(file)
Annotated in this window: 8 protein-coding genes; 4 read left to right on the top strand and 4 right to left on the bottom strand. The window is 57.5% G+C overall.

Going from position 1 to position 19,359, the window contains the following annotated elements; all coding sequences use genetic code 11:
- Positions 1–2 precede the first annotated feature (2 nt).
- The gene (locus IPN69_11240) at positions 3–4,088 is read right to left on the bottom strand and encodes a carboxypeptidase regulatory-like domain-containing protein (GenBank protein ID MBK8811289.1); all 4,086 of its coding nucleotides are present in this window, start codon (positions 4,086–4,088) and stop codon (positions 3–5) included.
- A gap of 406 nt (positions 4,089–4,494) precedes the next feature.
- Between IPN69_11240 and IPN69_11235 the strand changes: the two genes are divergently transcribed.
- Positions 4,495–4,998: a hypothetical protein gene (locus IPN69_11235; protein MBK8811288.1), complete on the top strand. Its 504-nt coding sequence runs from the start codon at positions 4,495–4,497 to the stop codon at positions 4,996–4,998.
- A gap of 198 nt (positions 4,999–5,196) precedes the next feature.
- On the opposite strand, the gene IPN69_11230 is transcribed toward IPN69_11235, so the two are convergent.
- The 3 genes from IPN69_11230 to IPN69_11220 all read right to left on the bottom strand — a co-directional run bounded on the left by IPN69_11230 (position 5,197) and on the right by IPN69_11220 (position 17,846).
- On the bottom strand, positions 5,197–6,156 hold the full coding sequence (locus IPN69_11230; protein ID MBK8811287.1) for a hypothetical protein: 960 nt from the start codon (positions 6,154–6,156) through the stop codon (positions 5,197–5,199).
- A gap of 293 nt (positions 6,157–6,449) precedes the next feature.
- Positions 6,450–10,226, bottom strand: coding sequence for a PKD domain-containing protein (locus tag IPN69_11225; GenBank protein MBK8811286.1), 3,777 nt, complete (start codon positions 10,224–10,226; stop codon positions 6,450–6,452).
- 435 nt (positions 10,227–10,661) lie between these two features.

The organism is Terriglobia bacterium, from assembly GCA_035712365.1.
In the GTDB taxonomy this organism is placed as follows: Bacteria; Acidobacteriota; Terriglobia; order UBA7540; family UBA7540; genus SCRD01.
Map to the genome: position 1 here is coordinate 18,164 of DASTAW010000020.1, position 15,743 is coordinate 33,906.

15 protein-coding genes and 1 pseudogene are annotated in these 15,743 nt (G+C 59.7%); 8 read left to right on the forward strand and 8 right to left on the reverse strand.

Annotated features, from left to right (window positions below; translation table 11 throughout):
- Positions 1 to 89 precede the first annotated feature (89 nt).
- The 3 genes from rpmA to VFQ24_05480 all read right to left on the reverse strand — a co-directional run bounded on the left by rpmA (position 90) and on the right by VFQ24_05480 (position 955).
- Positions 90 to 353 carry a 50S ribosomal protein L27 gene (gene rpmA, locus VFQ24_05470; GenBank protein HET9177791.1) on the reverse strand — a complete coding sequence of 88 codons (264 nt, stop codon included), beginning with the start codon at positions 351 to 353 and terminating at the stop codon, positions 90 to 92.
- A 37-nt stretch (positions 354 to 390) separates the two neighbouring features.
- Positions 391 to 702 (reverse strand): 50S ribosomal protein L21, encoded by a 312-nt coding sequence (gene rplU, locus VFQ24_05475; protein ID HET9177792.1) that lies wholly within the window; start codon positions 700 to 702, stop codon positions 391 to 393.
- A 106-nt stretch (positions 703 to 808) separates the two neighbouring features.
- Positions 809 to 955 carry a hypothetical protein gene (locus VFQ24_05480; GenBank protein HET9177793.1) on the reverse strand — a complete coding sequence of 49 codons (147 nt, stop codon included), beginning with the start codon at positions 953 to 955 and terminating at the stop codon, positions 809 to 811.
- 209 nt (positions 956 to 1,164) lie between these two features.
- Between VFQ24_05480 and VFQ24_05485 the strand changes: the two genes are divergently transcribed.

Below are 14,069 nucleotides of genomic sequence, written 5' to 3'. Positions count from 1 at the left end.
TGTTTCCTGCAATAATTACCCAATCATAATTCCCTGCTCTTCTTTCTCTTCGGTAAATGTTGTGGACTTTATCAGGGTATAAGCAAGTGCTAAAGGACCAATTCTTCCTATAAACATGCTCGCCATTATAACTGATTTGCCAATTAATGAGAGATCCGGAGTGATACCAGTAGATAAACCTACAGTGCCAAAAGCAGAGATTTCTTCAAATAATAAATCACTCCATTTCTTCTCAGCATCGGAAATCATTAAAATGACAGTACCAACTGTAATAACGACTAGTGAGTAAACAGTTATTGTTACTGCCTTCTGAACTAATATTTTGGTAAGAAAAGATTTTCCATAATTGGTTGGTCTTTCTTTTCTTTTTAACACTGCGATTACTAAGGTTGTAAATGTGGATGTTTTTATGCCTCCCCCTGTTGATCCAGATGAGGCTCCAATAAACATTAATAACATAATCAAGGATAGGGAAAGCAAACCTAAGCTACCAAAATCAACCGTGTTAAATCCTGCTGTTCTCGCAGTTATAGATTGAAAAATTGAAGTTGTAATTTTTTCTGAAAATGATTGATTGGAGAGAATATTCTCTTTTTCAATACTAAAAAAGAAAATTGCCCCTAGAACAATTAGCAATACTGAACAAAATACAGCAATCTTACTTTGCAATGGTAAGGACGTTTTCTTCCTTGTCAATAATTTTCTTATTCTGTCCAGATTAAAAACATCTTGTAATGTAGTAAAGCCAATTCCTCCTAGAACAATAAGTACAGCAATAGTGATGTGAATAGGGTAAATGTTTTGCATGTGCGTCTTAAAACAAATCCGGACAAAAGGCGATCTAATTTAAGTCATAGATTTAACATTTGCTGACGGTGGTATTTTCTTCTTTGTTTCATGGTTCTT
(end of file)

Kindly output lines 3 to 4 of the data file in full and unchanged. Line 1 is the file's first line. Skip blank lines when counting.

- Positions 1–2 precede the first annotated feature (2 nt).
- The gene (locus IPN69_11240) at positions 3–4,088 is read right to left on the bottom strand and encodes a carboxypeptidase regulatory-like domain-containing protein (GenBank protein ID MBK8811289.1); all 4,086 of its coding nucleotides are present in this window, start codon (positions 4,086–4,088) and stop codon (positions 3–5) included.